When the crop is meant for dry seed, it is harvested when fully mature, and when grown for consumption as a vegetable, it is harvested green. The most common harvesting system is to pull and thresh the crop by hand; however, hand harvesting is costly compared to mechanized harvesting (Diekmann and Papazian, 1985). Time of harvest depends on whether hand or mechanical methods are used. Beans mature 90-220 days after planting based on localities (Bond et al, 1985). Harvest can be delayed a little longer for hand than for mechanical harvest. In either case, the crop should not be cut until the lower pods are matured and the upper ones fully developed. "If harvest is delayed until the upper pods are ripe, there can be great losses from shattering. The crop should be cut on cloudy days and may be cut at night. Large seeded cultivars are threshed with a common bean thresher with special adjustments to the cylinder" (Duke, 1981). Small-seeded types can be threshed without difficulty using a cutter bar and stationary thresher (Diekmann and Papazian, 1985). After threshing, the seed is cleaned with ordinary fanning mills. For canning, beans are soaked and allowed to swell and then are picked by hand to avoid hard seeds (Duke, 1981).
The lack of adequate pollination and reduced seed setting can be major constraints to yield. Flower drop and seed abortion and pests such as Botrytis fabae, Ascochyta fabae, Uromyces fabae, Orobanche crenata, and Aphis fabae are also major constraints to yield. Abiotic factors such as drought, high temperature, inadequate supply of nutrients, salinity and excessive moisture also play an important role. Yields are closely correlated with the number of pods per plant. China was the largest producer with estimated annual production ranging from 2.4-2.6 million MT (1161-1447 kg/ha) from 1979 to 1994 (FAO, 1994). Argentina reported the highest yield record of more than 9000 kg/ha from 1992 to 1994, followed by Switzerland (3350-4375 kg/ha), France (3000-3900 kg/ha) and Belgium (3350-3750 kg/ha) during the same years (FAO, 1994). In the past, faba beans for human consumption, feed for horses (commonly known as "horsebeans"); green manuring and feed for other stock were important uses in southern United States and along the U.S. Pacific Coast. Faba beans are grown in home gardens and mostly used as a green vegetable when the seeds are still succulent.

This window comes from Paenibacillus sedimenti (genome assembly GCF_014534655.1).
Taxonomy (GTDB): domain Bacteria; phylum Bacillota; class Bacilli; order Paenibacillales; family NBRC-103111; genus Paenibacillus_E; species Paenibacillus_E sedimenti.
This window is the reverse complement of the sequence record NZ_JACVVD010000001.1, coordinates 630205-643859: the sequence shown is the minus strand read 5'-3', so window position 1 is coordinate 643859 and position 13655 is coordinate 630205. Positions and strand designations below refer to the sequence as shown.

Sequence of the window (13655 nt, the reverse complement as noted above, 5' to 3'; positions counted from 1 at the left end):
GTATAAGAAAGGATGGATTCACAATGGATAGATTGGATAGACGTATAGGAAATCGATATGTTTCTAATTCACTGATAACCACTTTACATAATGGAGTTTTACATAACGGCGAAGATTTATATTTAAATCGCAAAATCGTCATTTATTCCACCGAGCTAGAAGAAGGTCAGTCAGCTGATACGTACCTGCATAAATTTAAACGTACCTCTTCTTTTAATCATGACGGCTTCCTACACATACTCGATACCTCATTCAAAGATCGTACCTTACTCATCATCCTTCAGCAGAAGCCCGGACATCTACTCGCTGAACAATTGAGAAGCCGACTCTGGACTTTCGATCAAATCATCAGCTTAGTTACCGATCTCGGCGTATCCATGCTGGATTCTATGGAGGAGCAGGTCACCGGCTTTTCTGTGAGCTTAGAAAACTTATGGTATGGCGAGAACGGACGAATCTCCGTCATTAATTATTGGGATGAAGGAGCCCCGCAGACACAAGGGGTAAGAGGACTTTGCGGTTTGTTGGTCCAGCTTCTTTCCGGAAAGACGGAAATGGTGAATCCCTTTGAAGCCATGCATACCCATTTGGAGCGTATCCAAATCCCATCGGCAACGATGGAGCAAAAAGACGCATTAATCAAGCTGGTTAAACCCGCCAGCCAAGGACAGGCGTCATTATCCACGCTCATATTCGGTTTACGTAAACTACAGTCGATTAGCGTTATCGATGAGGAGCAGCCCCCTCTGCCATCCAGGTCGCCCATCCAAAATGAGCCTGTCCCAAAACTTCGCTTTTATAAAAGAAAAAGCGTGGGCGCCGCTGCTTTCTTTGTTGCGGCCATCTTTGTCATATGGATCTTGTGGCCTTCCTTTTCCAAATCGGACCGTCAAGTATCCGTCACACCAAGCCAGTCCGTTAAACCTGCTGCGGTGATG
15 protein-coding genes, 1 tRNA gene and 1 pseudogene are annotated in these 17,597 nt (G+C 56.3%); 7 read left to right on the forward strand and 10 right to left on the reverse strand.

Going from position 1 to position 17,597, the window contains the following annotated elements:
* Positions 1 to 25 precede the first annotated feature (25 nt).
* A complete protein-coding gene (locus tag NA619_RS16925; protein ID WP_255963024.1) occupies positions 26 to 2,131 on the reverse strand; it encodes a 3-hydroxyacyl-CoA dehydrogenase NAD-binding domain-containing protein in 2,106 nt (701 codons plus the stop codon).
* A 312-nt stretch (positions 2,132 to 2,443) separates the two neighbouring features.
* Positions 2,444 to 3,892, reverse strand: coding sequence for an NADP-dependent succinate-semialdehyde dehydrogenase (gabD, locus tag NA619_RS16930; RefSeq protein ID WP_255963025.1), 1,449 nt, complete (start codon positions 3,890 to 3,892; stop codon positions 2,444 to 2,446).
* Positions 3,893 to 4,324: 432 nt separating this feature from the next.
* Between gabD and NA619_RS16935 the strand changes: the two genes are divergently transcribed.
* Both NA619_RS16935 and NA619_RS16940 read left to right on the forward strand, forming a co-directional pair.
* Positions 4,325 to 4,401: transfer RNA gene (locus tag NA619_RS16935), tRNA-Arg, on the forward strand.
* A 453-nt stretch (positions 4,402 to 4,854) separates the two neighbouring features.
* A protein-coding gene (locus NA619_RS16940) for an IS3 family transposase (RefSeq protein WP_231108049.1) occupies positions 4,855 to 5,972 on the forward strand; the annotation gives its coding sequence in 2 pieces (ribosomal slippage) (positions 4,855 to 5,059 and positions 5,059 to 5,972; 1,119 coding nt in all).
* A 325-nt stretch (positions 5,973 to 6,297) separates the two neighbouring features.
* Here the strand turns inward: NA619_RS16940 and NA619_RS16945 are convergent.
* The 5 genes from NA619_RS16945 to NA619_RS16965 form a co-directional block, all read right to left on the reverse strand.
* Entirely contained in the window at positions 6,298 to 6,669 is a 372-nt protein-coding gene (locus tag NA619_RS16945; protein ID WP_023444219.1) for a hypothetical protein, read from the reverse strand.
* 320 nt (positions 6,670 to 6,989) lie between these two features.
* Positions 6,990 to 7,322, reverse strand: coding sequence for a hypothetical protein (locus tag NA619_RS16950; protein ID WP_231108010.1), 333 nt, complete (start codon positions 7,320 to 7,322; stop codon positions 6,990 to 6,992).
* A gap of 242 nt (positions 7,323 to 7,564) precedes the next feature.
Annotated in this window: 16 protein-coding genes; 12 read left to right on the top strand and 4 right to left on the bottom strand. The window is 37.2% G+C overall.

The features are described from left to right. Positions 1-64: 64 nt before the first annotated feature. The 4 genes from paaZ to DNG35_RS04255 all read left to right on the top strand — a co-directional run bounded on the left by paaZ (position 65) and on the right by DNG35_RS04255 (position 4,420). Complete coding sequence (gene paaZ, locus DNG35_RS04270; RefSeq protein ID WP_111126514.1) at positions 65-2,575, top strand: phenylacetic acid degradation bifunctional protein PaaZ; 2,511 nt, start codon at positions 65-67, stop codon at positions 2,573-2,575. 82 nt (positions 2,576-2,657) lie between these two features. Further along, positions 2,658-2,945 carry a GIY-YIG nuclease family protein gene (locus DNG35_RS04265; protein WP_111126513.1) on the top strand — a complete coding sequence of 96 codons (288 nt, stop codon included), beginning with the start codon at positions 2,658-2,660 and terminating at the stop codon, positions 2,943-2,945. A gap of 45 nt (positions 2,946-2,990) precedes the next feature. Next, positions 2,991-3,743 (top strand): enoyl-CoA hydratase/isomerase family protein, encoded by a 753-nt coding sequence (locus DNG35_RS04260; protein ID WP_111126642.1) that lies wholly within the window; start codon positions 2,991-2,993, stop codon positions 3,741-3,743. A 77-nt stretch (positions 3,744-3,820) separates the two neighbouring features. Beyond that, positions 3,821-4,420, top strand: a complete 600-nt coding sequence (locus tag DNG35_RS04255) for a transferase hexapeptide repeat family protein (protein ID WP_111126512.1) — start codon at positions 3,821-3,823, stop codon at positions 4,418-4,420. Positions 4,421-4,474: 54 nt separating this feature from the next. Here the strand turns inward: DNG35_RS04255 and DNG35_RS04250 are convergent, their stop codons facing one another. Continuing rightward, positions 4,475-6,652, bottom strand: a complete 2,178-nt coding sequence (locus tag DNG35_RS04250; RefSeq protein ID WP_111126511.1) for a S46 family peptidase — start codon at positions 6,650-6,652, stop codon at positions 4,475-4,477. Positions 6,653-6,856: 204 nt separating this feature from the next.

Faba bean production in the world is concentrated in nine major agroecological regions, namely; northern Europe, Mediterranean, the Nile valley, Ethiopia, Central Asia, East Asia, Oceana, Latin America, and North America (Bond et al., 1985). There has been a 50,000 tons increase in production in Australia, a 50,000 tons increase in EEC, and a 210,000 tons increase in West Asia and North Africa (WANA) from 1982 to 1992 (Oram and Agcaoili, 1994). However, the same authors reported that there was a 25% decrease in area sown to faba bean in China alone, the largest producer, and a decrease in production of 201,000 tons in Africa during the same period (Oram and Agcaoili, 1994). Large seeded green types are canned. It is the second ranking food legume in Europe (Picard et al., 1988).
Germplasm with specific resistance to chocolate spot, ascochyta blight, rust, stem nematode, bean leaf roll virus (BLRV), bean yellow mosaic virus (BYMV) and Orobanche crenata have been developed (Robertson et al., 1996). Some faba bean cultivars are reported to exhibit tolerance to high pH, insects, low pH, slope, and viruses (Duke, 1981). Probably native to the Near East, faba bean is now cultivated in temperate North America, including Manitoba and Saskatchewan, and in South America, especially the Andean region. The crop is widely distributed in the Mediterranean region, the Nile valley, Ethiopia, Central Asia, and northern Europe (Bond et al., 1985). Thus, the crop is grown from the equator to almost the Arctic circle and from sea level to very high altitude which demonstrates its wide genetic diversity (Bond et al., 1985). Bond et al., (1985) reported that the storage space for large seeded types and intercrossing leading to genetic impurity to be the two main problems in maintenance of faba bean germplasm.
Fungi, viruses, and insect pests attack faba bean. The most important diseases and their casual agents include: chocolate spot (Botrytis fabae and B. cinerea), rust (Uromyces viciae fabae), black root rot (Thielaviopsis basicola), stem rots (Sclerotina trifoliorum, S. sclerotiorum), root rots and damping-off (Rhizoctonia spp.), downy mildew (Pernospora viciae), pre-emergence damping-off (Pythium spp.), leaf and pod spots or blight (Ascochyta fabae), foot rots (Fusarium spp.), bean yellow mosaic virus, bean true mosaic virus, and bean leaf roll virus (van Emden et al., 1988).
Among the insect pests, ground nut aphid (Aphis cracivora), Black bean aphid (Aphis fabae), pea aphid (Acyrthosiphon pisum), pea thrip (Kakothripsrobustus), cowpea bean beetle (Callosobruchus macculatus), seed weevils (Apion spp.), bean weevil (Sitonia lineatus), and Egyptian leaf worm (Spodoptera littoralis) are important. Bacteria that cause disease in faba bean include Bacterium phaseoli, B. viciae, Erwinia phytophthora, and Psuedomonas viciae. The Important nematodes include Meloidogyne incognita, M. javanica, Pratylenchus spp., Trichodorus spp., and Xiphenema spp. Broomrape (Orobanche crenata) may be a serious problem in the Mediterrannean region.
Research geneticist, USDA-ARS
Pullman, WA 99164-6439
Tel: (509) 335-9521
Fax: (509) 335-7692
Regional Plant Introduction Station
59 Johnson Hall, WSU
Pullman, WA 99164-6402
Tel: (509) 335-1502
Fax: (509) 335-6654
Regional Plant Introduction Station
Washington state University, 59 Johnson Hall
Pullman, Washington 99164-6402
Tel: (509) 335-3683
Crop Development Center
University of Saskatchewan, Saskatoon,
Saskatchewan S7N 0W0, Canada
Tel: (306) 966-4978
Fax: (306) 966-5015
Copyright © 1997. All rights Reserved. Quotation from this document should cite and acknowledge the contributors.